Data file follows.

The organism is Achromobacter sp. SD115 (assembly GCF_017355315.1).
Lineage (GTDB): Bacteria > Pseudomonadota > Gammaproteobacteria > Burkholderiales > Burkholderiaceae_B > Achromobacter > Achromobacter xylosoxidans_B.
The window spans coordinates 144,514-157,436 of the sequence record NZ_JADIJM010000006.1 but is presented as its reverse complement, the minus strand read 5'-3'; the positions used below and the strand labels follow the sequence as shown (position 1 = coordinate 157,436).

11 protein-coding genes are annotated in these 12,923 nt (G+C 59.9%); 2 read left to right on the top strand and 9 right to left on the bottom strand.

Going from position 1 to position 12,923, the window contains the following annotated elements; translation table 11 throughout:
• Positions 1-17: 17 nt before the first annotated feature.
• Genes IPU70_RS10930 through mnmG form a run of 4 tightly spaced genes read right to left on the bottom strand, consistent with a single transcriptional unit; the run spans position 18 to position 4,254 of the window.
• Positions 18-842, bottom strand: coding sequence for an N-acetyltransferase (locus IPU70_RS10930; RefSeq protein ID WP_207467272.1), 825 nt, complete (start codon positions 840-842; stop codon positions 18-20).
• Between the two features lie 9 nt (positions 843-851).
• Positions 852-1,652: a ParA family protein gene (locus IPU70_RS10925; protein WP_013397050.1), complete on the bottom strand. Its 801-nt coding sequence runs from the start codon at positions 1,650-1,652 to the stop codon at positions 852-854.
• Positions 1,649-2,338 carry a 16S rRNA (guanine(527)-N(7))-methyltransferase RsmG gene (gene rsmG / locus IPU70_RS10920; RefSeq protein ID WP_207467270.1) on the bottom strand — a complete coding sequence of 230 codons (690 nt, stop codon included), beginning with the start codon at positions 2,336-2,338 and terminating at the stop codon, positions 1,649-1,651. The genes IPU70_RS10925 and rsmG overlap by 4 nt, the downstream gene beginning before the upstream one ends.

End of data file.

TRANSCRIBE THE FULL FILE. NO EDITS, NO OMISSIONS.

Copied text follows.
The organism is Achromobacter sp. SD115 (assembly GCF_017355315.1).
Lineage (GTDB): Bacteria > Pseudomonadota > Gammaproteobacteria > Burkholderiales > Burkholderiaceae_B > Achromobacter > Achromobacter xylosoxidans_B.
The window spans coordinates 144,514-157,436 of the sequence record NZ_JADIJM010000006.1 but is presented as its reverse complement, the minus strand read 5'-3'; the positions used below and the strand labels follow the sequence as shown (position 1 = coordinate 157,436).

11 protein-coding genes are annotated in these 12,923 nt (G+C 59.9%); 2 read left to right on the top strand and 9 right to left on the bottom strand.

Going from position 1 to position 12,923, the window contains the following annotated elements; translation table 11 throughout:
• Positions 1-17: 17 nt before the first annotated feature.
• Genes IPU70_RS10930 through mnmG form a run of 4 tightly spaced genes read right to left on the bottom strand, consistent with a single transcriptional unit; the run spans position 18 to position 4,254 of the window.
• Positions 18-842, bottom strand: coding sequence for an N-acetyltransferase (locus IPU70_RS10930; RefSeq protein ID WP_207467272.1), 825 nt, complete (start codon positions 840-842; stop codon positions 18-20).
• Between the two features lie 9 nt (positions 843-851).
• Positions 852-1,652: a ParA family protein gene (locus IPU70_RS10925; protein WP_013397050.1), complete on the bottom strand. Its 801-nt coding sequence runs from the start codon at positions 1,650-1,652 to the stop codon at positions 852-854.
• Positions 1,649-2,338 carry a 16S rRNA (guanine(527)-N(7))-methyltransferase RsmG gene (gene rsmG / locus IPU70_RS10920; RefSeq protein ID WP_207467270.1) on the bottom strand — a complete coding sequence of 230 codons (690 nt, stop codon included), beginning with the start codon at positions 2,336-2,338 and terminating at the stop codon, positions 1,649-1,651. The genes IPU70_RS10925 and rsmG overlap by 4 nt, the downstream gene beginning before the upstream one ends.